Shape of Light

100 Years of Pho­tog­ra­phy and Ab­stract Art Tracy Calder takes a look at this ex­plo­ration of the re­la­tion­ship be­tween pho­tog­ra­phy and ab­stract art

Amateur Photographer - - 7days -

It’s hard to be­lieve that it’s been less than 10 years since Tate hired its first ded­i­cated pho­tog­ra­phy cu­ra­tor, Si­mon Baker. The fol­low­ing year (2010) it set up the Pho­tog­ra­phy Ac­qui­si­tions Com­mit­tee, con­firm­ing its com­mit­ment to pho­tog­ra­phy as an art form. Since then the fam­ily of four art gal­leries has hosted some ex­tra­or­di­nary ex­hi­bi­tions, from ‘Exposed: Voyeurism, Sur­veil­lance & the Cam­era’ (Tate Mod­ern, 2010) to ‘The Rad­i­cal Eye: Mod­ernist Pho­tog­ra­phy’ from the Sir El­ton John Col­lec­tion (Tate Mod­ern, 2017). It has also ac­quired some in­cred­i­ble images and photo-re­lated col­lec­tions along the way, most re­cently Martin Parr’s col­lec­tion of more than 12,000 pho­to­books built up over 25 years. Baker an­nounced his de­par­ture from Tate ear­lier this year hav­ing ac­cepted a job as direc­tor of Mai­son Européenne de la Pho­togra­phie in Paris. But with a com­pre­hen­sive ret­ro­spec­tive of Don McCullin planned at Tate Bri­tain for early 2019 it’s clear that his suc­ces­sors have every in­ten­tion of car­ry­ing on where he left off. ‘Shape of Light: 100 Years of Pho­tog­ra­phy and Ab­stract Art’ is the last ma­jor ex­hi­bi­tion Baker cu­rated at Tate Mod­ern, and it’s a fit­ting tes­ta­ment to his skills, knowl­edge and pas­sion for the medium. The show ex­plores the re­la­tion­ship be­tween pho­tog­ra­phy and ab­stract art, and fea­tures work from the 1910s up to the present day in­clud­ing pieces by Antony Cairns, Maya Rochat and Daisuke Yokota com­mis­sioned es­pe­cially for the show. There are 12 rooms in to­tal, many of them fea­tur­ing a mix­ture of paint­ings, sculp­tures, in­stal­la­tion and, of course, pho­tog­ra­phy. What links these art­works is the idea that all of the pho­to­graphic artists have en­gaged in some way with ab­stract art - whether that be by re­spond­ing to dis­cov­er­ies made by their peers or, on oc­ca­sion, pre- empt­ing them.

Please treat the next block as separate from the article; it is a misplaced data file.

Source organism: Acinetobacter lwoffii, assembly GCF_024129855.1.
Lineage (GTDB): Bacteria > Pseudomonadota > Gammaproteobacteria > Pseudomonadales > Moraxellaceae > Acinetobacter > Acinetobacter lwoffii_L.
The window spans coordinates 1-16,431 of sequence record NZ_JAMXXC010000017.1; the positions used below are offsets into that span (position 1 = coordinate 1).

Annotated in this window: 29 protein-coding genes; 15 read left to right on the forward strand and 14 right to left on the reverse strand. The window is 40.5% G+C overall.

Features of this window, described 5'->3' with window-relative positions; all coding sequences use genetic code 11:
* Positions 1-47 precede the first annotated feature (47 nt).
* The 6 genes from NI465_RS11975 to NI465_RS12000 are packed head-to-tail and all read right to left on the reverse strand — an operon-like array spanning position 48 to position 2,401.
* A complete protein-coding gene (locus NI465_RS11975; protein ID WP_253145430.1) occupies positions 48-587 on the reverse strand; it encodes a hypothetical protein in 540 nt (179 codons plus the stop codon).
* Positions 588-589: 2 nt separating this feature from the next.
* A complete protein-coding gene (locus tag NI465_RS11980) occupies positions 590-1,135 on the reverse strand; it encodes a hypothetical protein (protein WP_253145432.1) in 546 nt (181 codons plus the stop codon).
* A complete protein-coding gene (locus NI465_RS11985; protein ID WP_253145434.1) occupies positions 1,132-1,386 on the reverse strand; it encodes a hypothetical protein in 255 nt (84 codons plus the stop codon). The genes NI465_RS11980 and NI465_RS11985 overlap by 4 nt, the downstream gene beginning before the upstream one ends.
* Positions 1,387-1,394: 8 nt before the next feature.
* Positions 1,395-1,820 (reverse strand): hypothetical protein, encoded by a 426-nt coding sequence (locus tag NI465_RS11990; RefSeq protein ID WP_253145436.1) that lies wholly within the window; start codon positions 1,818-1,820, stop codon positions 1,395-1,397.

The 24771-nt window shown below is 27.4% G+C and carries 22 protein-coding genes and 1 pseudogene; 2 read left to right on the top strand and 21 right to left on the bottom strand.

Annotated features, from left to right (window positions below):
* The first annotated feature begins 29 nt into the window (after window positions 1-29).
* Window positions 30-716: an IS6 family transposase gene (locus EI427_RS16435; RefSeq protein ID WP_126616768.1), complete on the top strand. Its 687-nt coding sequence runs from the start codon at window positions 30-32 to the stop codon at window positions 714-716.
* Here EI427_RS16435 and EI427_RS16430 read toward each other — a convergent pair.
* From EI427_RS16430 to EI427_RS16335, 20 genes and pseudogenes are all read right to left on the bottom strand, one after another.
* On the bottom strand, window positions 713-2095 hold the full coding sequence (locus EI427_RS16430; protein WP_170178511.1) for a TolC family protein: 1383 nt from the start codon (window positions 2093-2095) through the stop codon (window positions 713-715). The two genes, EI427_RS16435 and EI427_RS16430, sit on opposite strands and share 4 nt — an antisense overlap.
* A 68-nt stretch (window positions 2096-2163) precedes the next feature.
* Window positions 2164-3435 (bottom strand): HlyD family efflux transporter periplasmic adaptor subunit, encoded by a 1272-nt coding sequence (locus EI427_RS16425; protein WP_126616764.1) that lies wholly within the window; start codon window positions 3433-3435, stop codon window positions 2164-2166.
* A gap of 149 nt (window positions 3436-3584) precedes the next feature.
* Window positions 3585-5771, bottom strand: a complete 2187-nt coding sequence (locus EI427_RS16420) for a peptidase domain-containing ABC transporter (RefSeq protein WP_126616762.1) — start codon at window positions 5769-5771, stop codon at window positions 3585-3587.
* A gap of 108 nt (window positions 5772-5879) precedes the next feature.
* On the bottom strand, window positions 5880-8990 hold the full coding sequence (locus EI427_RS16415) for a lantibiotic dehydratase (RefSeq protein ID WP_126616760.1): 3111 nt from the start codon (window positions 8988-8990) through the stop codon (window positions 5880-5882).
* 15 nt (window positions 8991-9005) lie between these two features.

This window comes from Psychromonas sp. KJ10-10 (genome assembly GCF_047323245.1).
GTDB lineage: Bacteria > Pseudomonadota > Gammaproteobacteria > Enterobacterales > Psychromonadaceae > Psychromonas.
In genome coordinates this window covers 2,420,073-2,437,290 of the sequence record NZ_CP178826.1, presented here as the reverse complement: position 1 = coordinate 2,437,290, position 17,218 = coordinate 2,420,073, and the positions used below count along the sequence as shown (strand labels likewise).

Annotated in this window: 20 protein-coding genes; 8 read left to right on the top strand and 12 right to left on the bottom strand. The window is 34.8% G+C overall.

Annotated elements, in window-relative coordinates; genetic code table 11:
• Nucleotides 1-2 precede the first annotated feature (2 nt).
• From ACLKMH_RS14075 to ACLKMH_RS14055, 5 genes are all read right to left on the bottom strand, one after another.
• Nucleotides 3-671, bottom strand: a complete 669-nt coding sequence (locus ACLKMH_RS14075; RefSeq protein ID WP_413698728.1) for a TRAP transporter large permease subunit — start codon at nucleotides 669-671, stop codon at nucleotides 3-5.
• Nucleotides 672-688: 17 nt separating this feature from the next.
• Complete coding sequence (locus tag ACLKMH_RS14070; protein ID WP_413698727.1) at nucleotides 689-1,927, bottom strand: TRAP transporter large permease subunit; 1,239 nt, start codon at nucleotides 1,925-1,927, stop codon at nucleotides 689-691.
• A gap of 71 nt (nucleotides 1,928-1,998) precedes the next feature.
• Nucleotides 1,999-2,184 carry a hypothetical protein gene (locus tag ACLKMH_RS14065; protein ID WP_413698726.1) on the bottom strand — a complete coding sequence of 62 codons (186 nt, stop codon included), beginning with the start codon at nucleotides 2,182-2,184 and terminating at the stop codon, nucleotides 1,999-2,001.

It’s a show that makes you smile with ex­cite­ment as you stand be­fore Jack­son Pol­lock’s glo­ri­ous paint­ing ‘Num­ber 23’ be­fore spin­ning around to see sim­i­lar mark mak­ing and free ex­pres­sion in pho­to­graphs cre­ated dur­ing the same pe­riod (late 1940s). The first room looks at a time when the es­sen­tial qual­i­ties of paint­ing, sculp­ture and pho­tog­ra­phy were very dis­tinct, but by the time you reach the last room it is clear that the boundaries have blurred and what you are look­ing at now is just art. The work in Room 12 ranges from com­po­si­tions pri­ori­tis­ing or­der and con­trol to wild ab­strac­tions – each made af­ter the in­ven­tion of the first por­ta­ble dig­i­tal cam­era in 1975.

My per­sonal highlights in­clude a su­perb print of Paul Strand’s pho­to­graph ‘Ab­strac­tion, Porch Shad­ows, Con­necti­cut 1916’; Imo­gen Cun­ning­ham’s ‘ Tri­an­gles’, taken in 1928; and Man Ray’s fab­u­lous pho­to­graph ‘Anatomies’, shot in 1930 and on loan from The Sir El­ton John Pho­tog­ra­phy Col­lec­tion. (I bought a post­card of the lat­ter from the gift shop but, as you can imag­ine, it’s a poor sub­sti­tute for the real thing.) The pace of the ex­hi­bi­tion is good, but much can be gained from a se­cond or even third view­ing, as there is much to take in. The fi­nal room is my least favourite, and acts

‘Shape of Light: 100 Years of Pho­tog­ra­phy and Ab­stract Art’ runs at Tate Mod­ern, Lon­don, un­til 14 Oc­to­ber 2018. En­try is free to Tate Mem­bers, £18 for adults (with a £2 dis­count for ad­vanced book­ing). For more de­tails, visit www.tate. org.uk ‘It’s an am­bi­tious show, but I be­lieve the team have re­ally pulled it off ’

as a re­minder of just how hard con­tem­po­rary pho­tog­ra­phers have to work to cre­ate some­thing fresh and mem­o­rable com­pared to those who ex­plored the medium when it was still a nov­elty at the start of the 20th cen­tury.

Not every re­viewer is as en­am­oured with ‘Shape of Light’ as I am (Michael Glover from The In­de­pen­dent must have at­tended a dif­fer­ent show to me as he de­scribed it as ‘an ab­surdly over- large, te­diously repet­i­tive ex­hi­bi­tion of dis­torted pho­to­graphs’, but Sean O’Hagan from

The Guardian was more sym­pa­thetic calling it ‘an ex­per­i­men­tal mas­ter­class’). Ad­mit­tedly it’s an am­bi­tious show, but I, for one, be­lieve Baker and his team have re­ally pulled it off. Head to the ex­hi­bi­tion shortly af­ter open­ing time (10am) on a week­day and you are sure to have plenty of space to con­tem­plate what’s on of­fer.

‘Un­ti­tled’, a col­lage of prints by Chi­nese photographer Luo Bo­nian cre­ated in the 1930s

‘Lu­mino­gram II’ (1952). German photographer Otto Stein­ert was a fan of ex­per­i­men­ta­tion

‘A Rock is a River (META RIVER)’, 2017, by Maya Rochat is one ex­am­ple of ab­strac­tion

‘LDN5_051’ by Antony Cairns who works across pho­tog­ra­phy, in­stal­la­tion and sculp­ture

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